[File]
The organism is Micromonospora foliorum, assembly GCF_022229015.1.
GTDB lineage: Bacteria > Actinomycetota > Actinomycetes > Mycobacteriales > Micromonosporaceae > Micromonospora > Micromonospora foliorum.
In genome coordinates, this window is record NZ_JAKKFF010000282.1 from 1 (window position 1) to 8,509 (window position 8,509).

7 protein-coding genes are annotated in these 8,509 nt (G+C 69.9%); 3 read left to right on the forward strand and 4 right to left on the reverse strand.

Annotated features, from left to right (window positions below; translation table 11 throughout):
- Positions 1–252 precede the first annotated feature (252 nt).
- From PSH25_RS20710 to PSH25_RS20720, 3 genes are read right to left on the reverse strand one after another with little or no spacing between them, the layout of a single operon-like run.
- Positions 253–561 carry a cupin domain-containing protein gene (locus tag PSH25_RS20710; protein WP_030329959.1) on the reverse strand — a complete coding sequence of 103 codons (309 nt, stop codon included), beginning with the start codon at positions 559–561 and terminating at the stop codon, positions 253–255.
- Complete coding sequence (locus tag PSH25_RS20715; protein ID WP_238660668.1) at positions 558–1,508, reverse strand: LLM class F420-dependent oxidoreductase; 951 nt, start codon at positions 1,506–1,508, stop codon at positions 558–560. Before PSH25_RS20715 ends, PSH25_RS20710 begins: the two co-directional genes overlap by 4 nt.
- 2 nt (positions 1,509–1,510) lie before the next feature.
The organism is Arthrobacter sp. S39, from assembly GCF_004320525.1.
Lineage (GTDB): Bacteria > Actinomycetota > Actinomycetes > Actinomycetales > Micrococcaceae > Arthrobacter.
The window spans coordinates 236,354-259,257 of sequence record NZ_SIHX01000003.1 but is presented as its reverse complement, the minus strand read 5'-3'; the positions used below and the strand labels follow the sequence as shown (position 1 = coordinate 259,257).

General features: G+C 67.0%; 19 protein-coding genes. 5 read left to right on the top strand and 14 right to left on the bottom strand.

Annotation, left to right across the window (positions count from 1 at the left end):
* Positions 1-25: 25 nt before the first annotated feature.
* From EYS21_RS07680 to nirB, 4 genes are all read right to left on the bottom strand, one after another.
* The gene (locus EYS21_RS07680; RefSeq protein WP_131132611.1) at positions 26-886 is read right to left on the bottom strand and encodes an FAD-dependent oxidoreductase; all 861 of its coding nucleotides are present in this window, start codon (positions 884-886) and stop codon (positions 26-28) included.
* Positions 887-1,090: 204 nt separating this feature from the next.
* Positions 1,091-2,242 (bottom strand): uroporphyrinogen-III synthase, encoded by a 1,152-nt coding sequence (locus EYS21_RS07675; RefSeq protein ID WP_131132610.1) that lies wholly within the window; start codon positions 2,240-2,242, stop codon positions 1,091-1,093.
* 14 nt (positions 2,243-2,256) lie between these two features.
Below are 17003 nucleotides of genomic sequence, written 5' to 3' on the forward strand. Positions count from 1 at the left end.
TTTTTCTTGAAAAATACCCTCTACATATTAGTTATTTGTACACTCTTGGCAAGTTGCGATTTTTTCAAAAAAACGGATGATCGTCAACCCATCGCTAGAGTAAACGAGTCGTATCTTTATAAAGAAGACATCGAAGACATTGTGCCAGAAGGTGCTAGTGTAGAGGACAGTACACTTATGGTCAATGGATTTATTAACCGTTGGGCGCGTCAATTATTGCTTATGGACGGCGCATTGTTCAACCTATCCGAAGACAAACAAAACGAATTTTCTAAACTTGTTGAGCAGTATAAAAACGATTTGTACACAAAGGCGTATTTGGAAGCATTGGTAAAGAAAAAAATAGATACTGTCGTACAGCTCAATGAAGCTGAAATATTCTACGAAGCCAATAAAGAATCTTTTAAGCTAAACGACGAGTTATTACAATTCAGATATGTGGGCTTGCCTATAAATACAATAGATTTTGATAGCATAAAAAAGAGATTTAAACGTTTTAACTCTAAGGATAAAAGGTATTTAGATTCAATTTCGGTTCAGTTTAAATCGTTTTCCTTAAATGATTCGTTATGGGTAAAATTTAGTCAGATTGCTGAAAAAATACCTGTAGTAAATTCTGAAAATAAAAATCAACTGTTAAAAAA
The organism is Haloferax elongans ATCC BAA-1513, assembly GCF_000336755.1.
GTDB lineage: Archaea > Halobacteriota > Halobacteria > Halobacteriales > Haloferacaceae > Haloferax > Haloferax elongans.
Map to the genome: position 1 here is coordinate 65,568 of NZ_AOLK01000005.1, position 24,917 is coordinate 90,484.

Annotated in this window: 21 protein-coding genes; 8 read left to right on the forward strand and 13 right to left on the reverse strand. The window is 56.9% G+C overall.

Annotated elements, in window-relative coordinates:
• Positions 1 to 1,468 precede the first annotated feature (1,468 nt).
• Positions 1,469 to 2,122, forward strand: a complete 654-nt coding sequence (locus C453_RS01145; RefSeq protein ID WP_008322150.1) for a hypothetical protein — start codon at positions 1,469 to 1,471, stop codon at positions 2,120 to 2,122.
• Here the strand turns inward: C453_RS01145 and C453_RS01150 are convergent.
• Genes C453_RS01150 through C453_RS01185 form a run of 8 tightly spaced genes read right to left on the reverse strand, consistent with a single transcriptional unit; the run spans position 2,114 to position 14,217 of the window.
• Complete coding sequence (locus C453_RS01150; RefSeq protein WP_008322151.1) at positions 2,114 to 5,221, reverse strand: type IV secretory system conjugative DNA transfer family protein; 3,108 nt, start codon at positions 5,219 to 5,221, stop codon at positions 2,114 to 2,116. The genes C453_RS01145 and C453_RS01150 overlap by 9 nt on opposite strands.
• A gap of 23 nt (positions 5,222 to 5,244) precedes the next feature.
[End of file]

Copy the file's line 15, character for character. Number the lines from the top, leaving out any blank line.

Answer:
Annotation, left to right across the window (positions count from 1 at the left end):